This marvellous Russian-style church was built on the spot where Emperor Alexander II was assassinated in March 1881. After assuming power in 1855 in the wake of Russia's disastrous defeat in the Crimean war against Britain, France and Turkey, Alexander II initiated several reforms. In 1861 he freed the Russian serfs (peasants, who were almost enslaved to their owners) from their ties to their masters and undertook a rigorous program of military, judicial and urban reforms, never attempted in Russia. However, during the second half of his reign Alexander II grew wary of the dangers of his system of reforms, having only barely survived a series of attempts on his life, including an explosion in the Winter Palace and the derailment of a train. Alexander II was finally assassinated in 1881 by a group of revolutionaries, who threw a bomb at his royal carriage. The decision was taken to build a church on the spot where the Emperor was mortally wounded. The church was built between 1883 and 1907 and was officially called the Resurrection of Christ Church (a.k.a. The Church of Our Savior on Spilled Blood). The construction of the church was almost entirely funded by the Imperial family and thousands of private donators. Both the interior and exterior of the church is decorated with incredibly detailed mosaics, designed and created by the most prominent Russian artists of the day (V.M. Vasnetsov, M.V. Nesterov and M.A. Vrubel). Interestingly, despite the church's very obviously Russian aspect, its principle architect, A. Parland, was not even Russian by birth.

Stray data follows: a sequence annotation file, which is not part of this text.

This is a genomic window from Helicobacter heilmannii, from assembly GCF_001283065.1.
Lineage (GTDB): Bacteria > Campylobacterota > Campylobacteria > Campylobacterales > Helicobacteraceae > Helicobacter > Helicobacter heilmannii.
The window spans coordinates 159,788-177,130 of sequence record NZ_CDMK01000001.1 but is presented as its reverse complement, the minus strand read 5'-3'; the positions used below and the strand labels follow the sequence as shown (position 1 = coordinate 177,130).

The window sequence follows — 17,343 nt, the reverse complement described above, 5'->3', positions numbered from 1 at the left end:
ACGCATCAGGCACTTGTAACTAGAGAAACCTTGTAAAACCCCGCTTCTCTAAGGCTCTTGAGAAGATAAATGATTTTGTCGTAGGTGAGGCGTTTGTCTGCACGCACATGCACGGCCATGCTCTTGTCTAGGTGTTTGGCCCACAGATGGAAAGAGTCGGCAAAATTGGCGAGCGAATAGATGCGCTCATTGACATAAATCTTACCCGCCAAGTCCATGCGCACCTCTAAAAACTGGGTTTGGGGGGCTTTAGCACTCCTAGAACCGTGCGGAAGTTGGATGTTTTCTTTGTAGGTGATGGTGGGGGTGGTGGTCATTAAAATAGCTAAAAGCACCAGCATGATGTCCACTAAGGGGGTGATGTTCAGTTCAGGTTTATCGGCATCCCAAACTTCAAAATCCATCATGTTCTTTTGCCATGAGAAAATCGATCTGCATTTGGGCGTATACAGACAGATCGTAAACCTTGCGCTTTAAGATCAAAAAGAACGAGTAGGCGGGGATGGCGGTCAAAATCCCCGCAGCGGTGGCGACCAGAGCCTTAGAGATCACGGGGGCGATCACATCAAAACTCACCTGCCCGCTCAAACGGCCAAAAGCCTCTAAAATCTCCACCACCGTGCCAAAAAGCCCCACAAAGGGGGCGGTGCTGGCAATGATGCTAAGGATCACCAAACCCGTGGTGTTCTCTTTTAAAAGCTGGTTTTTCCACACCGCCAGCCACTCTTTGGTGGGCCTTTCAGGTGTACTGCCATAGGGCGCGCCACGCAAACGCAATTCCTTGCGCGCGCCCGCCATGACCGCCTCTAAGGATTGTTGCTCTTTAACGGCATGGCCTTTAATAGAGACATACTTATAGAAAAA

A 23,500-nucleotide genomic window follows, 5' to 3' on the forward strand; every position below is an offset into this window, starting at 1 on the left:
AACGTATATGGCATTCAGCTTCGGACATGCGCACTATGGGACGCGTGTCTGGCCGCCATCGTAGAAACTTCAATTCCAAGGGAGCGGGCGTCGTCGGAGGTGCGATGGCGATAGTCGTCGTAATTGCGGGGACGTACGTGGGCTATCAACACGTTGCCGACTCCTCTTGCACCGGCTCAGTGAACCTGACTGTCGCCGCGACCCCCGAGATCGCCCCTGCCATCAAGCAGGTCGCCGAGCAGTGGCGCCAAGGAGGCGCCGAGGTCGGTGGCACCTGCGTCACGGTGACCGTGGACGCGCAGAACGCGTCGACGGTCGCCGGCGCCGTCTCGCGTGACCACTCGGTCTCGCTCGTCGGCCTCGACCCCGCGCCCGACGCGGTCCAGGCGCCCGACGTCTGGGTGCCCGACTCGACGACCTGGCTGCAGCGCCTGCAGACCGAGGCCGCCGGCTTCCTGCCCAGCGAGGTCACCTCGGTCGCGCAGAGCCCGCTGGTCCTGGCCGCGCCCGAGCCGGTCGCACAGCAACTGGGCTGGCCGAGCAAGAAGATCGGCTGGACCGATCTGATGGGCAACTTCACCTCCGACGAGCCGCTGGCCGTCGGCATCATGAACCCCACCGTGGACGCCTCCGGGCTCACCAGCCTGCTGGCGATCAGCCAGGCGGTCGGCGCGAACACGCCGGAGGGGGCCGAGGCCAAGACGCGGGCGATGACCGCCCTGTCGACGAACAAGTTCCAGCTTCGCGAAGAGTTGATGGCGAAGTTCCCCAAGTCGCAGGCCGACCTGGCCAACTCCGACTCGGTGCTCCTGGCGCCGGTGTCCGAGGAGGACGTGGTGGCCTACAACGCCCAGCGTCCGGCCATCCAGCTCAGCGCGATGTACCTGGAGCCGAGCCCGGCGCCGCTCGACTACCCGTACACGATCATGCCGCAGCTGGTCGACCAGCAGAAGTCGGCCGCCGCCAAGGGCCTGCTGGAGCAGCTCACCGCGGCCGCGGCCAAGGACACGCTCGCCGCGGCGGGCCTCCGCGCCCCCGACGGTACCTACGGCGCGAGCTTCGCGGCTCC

The church was closed for services in the 1930s, when the Bolsheviks went on an offensive against religion and destroyed churches all over the country. It remained closed and under restoration for over 30 years and was finally re-opened in 1997 in all its dazzling former glory.